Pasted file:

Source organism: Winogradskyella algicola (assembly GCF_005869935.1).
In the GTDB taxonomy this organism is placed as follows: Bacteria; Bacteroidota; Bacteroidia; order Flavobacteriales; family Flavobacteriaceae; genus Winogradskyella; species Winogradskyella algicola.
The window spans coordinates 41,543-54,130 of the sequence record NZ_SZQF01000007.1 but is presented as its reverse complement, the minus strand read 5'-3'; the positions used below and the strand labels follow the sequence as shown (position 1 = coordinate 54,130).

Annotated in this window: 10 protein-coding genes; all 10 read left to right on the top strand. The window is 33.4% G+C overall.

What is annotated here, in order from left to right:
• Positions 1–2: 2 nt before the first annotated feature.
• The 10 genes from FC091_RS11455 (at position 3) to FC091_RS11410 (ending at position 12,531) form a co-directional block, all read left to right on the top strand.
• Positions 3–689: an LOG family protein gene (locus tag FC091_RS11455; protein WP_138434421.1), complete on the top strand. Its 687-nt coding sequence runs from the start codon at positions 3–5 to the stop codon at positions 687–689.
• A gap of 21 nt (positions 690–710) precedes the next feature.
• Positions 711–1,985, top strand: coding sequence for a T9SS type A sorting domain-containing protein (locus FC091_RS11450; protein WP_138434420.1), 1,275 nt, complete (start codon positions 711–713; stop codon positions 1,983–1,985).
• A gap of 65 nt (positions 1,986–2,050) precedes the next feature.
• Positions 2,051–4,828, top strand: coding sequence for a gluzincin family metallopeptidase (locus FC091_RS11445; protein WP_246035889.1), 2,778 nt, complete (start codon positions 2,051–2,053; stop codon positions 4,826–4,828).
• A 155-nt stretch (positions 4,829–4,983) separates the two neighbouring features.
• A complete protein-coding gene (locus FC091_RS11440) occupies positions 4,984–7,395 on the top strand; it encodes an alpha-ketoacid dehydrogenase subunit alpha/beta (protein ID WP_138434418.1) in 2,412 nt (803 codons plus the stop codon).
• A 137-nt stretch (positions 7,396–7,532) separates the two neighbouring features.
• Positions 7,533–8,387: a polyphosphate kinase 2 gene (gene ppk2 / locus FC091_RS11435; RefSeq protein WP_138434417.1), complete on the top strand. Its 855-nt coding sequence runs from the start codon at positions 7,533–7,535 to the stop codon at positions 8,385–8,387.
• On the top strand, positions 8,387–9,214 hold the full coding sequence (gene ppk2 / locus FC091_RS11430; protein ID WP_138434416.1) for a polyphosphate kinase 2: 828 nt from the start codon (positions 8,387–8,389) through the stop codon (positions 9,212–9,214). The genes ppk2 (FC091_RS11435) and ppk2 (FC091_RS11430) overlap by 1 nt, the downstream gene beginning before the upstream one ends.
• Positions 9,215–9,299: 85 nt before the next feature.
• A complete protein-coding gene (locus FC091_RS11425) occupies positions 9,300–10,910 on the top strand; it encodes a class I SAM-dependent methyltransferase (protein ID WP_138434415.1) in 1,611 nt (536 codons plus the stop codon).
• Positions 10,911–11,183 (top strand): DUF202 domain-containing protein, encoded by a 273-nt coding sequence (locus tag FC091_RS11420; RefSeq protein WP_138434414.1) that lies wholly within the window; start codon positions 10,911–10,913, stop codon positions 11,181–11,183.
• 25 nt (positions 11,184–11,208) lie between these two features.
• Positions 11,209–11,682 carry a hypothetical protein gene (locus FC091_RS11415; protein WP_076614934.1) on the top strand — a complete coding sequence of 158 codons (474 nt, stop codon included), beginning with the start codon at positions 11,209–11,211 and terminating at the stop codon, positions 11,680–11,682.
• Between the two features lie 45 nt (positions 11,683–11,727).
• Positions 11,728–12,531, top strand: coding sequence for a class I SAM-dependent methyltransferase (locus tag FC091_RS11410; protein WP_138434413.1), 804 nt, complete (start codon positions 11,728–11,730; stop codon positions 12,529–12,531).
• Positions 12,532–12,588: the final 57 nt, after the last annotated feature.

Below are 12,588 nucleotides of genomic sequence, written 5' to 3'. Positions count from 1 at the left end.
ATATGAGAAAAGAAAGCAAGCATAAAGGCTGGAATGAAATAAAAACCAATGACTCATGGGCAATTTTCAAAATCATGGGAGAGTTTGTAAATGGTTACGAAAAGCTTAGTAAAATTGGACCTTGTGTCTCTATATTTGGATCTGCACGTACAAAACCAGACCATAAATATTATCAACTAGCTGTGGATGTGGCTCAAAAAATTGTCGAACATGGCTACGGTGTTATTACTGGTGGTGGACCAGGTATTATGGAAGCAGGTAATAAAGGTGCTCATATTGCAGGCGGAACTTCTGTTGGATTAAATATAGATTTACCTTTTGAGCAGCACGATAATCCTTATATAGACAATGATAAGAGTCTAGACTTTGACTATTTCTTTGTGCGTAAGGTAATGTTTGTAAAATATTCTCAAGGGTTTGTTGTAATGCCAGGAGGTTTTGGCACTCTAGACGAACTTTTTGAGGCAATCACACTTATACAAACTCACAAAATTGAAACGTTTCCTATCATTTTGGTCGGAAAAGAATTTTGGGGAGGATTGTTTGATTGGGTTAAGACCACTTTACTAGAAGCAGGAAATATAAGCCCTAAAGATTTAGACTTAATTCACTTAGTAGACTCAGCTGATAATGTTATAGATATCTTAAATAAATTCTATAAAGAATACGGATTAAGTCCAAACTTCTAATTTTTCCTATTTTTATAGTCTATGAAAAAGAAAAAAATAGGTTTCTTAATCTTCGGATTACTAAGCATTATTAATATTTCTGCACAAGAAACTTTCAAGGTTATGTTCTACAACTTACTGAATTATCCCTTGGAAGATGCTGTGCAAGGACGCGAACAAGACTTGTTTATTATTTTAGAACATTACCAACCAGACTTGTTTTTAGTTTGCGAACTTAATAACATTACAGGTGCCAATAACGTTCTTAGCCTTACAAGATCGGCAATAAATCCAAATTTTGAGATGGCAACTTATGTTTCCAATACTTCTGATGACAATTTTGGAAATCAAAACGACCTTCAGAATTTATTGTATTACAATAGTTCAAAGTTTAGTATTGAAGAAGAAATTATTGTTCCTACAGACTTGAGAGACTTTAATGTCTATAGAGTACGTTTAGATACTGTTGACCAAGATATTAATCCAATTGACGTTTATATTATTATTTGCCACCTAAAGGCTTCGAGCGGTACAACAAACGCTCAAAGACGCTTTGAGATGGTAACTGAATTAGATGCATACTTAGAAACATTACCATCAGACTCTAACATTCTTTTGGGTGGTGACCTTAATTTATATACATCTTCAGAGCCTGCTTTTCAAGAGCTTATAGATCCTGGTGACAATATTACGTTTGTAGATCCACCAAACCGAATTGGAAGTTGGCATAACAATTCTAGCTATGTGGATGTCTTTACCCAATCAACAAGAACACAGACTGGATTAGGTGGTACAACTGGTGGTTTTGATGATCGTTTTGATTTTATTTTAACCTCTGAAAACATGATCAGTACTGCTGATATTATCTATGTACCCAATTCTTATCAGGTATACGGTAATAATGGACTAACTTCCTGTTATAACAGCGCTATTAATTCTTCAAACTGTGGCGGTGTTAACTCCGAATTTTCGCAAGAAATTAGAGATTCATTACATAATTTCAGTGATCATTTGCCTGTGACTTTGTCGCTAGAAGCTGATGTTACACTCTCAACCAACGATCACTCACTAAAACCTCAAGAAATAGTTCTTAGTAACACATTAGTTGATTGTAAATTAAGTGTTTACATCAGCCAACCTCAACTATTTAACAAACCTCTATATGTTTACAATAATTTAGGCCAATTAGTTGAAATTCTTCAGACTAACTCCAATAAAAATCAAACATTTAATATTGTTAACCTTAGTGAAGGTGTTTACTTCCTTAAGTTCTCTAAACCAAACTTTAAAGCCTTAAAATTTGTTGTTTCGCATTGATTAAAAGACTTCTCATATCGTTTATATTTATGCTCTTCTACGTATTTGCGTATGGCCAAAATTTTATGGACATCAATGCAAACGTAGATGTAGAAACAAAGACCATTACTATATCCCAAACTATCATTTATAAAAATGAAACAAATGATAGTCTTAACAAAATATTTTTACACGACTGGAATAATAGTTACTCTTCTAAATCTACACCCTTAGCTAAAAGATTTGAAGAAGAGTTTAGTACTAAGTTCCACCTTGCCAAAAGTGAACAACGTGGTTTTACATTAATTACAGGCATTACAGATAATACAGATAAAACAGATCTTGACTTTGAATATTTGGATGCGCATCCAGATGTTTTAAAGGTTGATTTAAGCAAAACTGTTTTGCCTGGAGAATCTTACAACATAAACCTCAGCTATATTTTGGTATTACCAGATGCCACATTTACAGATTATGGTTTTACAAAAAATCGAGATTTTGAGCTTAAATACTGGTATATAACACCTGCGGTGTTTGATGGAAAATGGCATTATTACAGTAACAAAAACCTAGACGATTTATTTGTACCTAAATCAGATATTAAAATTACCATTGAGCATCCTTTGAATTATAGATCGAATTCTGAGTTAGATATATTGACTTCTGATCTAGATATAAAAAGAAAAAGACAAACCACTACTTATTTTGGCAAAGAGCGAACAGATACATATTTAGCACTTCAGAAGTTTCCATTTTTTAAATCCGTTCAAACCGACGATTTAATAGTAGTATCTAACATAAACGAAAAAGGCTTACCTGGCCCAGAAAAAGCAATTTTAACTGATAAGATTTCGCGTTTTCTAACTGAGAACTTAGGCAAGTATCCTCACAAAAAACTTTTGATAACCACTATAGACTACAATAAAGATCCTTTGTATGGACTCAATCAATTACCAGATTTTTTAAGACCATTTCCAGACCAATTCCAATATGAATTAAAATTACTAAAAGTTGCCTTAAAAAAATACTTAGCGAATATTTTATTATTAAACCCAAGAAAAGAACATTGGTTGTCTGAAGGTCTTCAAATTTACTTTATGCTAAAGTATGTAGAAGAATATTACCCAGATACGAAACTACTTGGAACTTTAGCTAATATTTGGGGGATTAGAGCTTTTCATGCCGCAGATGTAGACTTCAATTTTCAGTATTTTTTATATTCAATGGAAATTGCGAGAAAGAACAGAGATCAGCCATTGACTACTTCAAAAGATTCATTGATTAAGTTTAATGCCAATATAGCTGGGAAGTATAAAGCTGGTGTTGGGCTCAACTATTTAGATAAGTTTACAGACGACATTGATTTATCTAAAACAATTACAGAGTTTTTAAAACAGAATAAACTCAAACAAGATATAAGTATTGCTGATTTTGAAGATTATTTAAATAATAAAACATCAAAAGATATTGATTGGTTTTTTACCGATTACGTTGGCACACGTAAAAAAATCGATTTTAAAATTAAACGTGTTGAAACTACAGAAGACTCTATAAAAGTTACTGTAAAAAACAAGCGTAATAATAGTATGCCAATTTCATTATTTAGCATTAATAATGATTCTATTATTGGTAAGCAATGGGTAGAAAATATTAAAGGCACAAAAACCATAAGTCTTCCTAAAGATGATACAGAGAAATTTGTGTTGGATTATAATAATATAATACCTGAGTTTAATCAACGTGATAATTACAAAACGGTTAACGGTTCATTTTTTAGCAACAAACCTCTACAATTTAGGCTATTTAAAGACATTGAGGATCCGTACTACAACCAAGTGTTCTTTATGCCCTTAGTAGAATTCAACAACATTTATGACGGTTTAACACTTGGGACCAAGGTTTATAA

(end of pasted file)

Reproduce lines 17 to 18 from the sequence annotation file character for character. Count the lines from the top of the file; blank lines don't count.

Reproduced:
• On the top strand, positions 8,387–9,214 hold the full coding sequence (gene ppk2 / locus FC091_RS11430; protein ID WP_138434416.1) for a polyphosphate kinase 2: 828 nt from the start codon (positions 8,387–8,389) through the stop codon (positions 9,212–9,214). The genes ppk2 (FC091_RS11435) and ppk2 (FC091_RS11430) overlap by 1 nt, the downstream gene beginning before the upstream one ends.
• Positions 9,215–9,299: 85 nt before the next feature.